Lawyers Journal

Volunteer Spotlight

Mark A. Leahy
Attorney Mark A. Leahy has devoted countless hours to the Massachusetts Uniform Probate Code (MUPC) -- which went into effect fully on March 31 -- from developing it to helping other practitioners understand it.

Leahy, a partner at Whittum & Leahy in Hingham, where he practices probate, trust and estate law, answered the call of both the courts and the bar in the implementation of the MUPC.

He was reporter for the Joint MBA/BBA Committee on the Uniform Probate Code; a draftsman of the MUPC; part of the Probate & Family Court's Implementation Committee; and finally, one of the key leaders in planning and implementing the recent five-part CLE series "MUPC Demystified" for the Probate Law Section Council of the Massachusetts Bar Association.

The idea for the MBA's five-part series came about when past Probate Law Section Council Chair Janice Nigro (see related spotlight below) and other council members talked about creating an educational program on the new probate code, Leahy said. He had already put several together, including for MCLE and Suffolk University Law School, and was chosen to help lead the MBA series.

"Rather than repeat the same overview, we decided to go into the major subjects in more depth than we could even in a whole day in an overview. And we tried to give more practical, useful forms of information than was provided by other CLEs," said Leahy.

Leahy and Nigro collaborated in planning the series, for which he served as a panelist on four of the five seminars that ran from the fall through February. The "MUPC Demystified" series is available online through MBA On Demand at www.MassBar.org.

"Attorneys can get an insight to the new options which the code offers probate administrators and estate planners, and also the new internal procedures which the Probate and Family Court must follow," he said.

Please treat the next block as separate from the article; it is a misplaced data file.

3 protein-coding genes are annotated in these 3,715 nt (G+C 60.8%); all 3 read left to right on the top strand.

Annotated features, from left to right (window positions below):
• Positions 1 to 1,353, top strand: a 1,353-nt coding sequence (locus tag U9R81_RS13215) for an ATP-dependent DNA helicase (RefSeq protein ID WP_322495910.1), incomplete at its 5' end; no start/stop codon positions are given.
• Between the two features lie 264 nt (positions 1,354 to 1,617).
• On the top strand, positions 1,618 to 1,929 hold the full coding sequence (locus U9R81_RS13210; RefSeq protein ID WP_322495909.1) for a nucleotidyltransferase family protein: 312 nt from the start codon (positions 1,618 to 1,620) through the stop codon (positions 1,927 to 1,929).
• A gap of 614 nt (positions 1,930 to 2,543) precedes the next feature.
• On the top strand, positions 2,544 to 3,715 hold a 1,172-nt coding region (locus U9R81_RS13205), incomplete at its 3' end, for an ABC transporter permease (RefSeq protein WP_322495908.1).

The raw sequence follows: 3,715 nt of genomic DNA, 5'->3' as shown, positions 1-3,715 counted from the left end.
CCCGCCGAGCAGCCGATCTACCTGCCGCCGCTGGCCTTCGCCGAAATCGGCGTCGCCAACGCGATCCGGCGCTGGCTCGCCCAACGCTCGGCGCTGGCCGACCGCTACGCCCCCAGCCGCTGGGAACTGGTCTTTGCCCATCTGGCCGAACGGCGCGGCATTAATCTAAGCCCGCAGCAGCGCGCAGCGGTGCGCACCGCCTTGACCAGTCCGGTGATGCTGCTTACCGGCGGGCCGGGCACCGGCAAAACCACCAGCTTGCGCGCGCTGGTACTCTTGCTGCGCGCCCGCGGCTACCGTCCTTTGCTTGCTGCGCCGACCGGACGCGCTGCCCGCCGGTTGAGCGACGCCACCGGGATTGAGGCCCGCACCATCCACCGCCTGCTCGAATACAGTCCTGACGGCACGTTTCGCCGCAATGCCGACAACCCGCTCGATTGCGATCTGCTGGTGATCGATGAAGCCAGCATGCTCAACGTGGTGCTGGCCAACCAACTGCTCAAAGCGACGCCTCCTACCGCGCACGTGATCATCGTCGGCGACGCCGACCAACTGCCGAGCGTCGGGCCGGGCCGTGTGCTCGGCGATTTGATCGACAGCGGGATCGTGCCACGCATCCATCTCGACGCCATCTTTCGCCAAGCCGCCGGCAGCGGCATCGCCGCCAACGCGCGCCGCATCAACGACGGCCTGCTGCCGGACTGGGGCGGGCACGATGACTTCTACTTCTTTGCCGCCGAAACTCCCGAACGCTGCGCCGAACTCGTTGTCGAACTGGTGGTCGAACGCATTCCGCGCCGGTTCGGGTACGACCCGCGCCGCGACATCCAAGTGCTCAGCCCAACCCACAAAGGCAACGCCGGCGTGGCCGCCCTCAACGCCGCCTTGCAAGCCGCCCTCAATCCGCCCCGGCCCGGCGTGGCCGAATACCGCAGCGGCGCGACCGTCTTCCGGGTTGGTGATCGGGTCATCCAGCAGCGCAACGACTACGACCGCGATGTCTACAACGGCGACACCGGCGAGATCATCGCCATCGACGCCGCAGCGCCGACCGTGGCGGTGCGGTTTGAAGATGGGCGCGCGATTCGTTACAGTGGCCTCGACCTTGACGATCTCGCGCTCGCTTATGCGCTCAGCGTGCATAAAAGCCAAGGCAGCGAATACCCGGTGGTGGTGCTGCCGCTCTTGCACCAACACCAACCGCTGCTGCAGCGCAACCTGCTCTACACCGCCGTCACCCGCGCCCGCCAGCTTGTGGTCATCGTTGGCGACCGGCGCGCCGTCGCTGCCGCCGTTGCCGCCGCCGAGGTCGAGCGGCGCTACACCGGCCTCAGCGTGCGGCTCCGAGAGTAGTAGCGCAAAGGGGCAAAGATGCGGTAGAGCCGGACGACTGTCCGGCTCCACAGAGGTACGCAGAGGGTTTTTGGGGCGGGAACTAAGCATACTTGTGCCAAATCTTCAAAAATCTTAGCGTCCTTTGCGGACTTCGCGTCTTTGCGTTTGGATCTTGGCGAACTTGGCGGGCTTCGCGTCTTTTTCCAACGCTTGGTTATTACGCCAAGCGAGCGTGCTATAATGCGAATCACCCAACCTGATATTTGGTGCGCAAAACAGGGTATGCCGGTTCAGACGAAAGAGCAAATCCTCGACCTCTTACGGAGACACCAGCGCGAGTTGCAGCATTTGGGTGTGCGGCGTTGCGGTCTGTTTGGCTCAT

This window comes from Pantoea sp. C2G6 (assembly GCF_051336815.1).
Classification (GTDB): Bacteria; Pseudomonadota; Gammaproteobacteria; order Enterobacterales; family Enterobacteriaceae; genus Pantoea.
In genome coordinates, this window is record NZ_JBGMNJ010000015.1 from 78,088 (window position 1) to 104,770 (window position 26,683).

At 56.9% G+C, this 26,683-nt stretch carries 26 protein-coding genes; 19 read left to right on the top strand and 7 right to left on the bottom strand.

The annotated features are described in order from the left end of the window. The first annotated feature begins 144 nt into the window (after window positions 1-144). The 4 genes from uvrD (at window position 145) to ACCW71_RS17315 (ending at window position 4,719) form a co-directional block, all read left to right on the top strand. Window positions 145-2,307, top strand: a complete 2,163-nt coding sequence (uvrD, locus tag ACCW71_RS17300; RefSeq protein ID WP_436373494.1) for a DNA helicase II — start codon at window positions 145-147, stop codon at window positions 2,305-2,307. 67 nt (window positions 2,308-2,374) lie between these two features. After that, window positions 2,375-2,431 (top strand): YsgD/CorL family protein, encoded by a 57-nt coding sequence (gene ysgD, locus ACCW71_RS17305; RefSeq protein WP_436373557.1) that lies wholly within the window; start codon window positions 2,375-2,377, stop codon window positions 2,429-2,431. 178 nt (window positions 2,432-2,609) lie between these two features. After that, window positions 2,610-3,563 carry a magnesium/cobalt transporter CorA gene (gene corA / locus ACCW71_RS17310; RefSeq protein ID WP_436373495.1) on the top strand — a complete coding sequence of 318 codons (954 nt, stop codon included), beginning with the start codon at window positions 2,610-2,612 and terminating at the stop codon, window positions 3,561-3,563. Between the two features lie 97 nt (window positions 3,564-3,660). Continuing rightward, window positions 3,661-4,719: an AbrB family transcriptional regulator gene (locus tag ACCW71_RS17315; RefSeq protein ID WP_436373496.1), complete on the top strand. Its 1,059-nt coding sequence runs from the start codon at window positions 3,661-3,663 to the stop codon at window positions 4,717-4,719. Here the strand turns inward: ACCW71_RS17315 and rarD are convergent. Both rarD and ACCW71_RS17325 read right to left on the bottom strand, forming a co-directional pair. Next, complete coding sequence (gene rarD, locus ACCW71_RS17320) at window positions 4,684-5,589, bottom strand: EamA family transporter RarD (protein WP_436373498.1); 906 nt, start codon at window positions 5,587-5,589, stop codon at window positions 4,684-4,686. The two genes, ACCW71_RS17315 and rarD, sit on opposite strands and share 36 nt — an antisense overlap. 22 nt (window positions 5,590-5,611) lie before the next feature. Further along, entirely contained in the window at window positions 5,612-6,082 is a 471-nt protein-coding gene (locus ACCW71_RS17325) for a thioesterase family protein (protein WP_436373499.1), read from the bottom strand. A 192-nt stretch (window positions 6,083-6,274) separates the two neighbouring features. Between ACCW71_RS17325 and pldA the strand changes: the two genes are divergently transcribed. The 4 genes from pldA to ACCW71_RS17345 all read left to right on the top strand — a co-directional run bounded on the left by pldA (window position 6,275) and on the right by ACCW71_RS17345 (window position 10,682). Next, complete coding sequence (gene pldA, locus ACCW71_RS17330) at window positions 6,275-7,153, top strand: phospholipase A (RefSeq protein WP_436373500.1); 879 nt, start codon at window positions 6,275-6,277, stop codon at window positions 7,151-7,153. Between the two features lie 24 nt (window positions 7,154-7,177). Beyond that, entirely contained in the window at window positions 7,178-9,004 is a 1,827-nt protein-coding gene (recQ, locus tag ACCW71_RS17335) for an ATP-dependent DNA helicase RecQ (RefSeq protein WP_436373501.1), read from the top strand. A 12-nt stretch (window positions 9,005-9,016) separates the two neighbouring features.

And he isn't done yet. He will be a panelist on the estate planning panel at the upcoming "MUPC Basics: An Overview of the New Massachusetts Uniform Probate Code" seminar at the Massachusetts School of Law in Andover on April 27.

Janice C. Nigro
For those who attended the Massachusetts Bar Association's five-part "MUPC Demystified" CLE series, they have attorney Janice C. Nigro and her colleagues to thank. Nigro not only helped spearhead the popular series, she also served as a panelist on three of the five seminars.

Nigro, a former MBA Probate Law Section Council chair, and attorney Mark A. Leahy (see related spotlight above) worked together to establish the topics for the important series in advance of the upcoming implementation of the Massachusetts Uniform Probate Code.

Other colleagues helped with its organization and content. These included Jennifer Rivera-Ulwick, Evelyn Patsos, Thomas Jalkut, John Dugan, Edward Notis-McConarty, Michael Christy and the Hon. Anthony Nesi.

"All helped bring the series to an unsurpassed level of excellence," Nigro said.

The goal of the five-part series was to offer comprehensive in-depth training on the new Massachusetts Uniform Probate Code (MUPC). While other CLEs devoted an hour to cover the informal probate proceedings, part one of the MBA series focused solely on the topic for four hours.

"Because we knew the law changes would require sweeping changes for practitioners, the series needed to be hands-on," Nigro said.

Those who were not able to attend the series in person can still view it online through MBA On Demand by visiting www.massbar.org/cle/mba-on-demand. Other educational offerings on the topic of MUPC are also available through On Demand.

"Jan took the lead and I couldn't imagine any other member being able to pull this together other than her," said MBA Senior Program Manager Marc D'Antonio.

Nigro has long been involved in MBA CLE faculty and finds much enjoyment in it. "I view my CLE work as a unique opportunity to give back," said Nigro, who finds her CLE work and other bar involvement intellectually stimulating.

"I'm always learning from other members, and appreciate their insight and depth of knowledge," she said.

In addition to her work in CLE, Nigro volunteers her time through the MBA's Elder Law Education Programs, and serves on the board of The Angel Fund, an independent, nonprofit organization dedicated to supporting ALS (Lou Gehrig's disease) research.

A Northeastern University School of Law graduate, Nigro has been practicing law for 26 years. She is a partner at Nigro, Pettepit & Lucas in Wakefield, where she practices probate, trust, estate and serious personal injury law.

©2014 Massachusetts Bar Association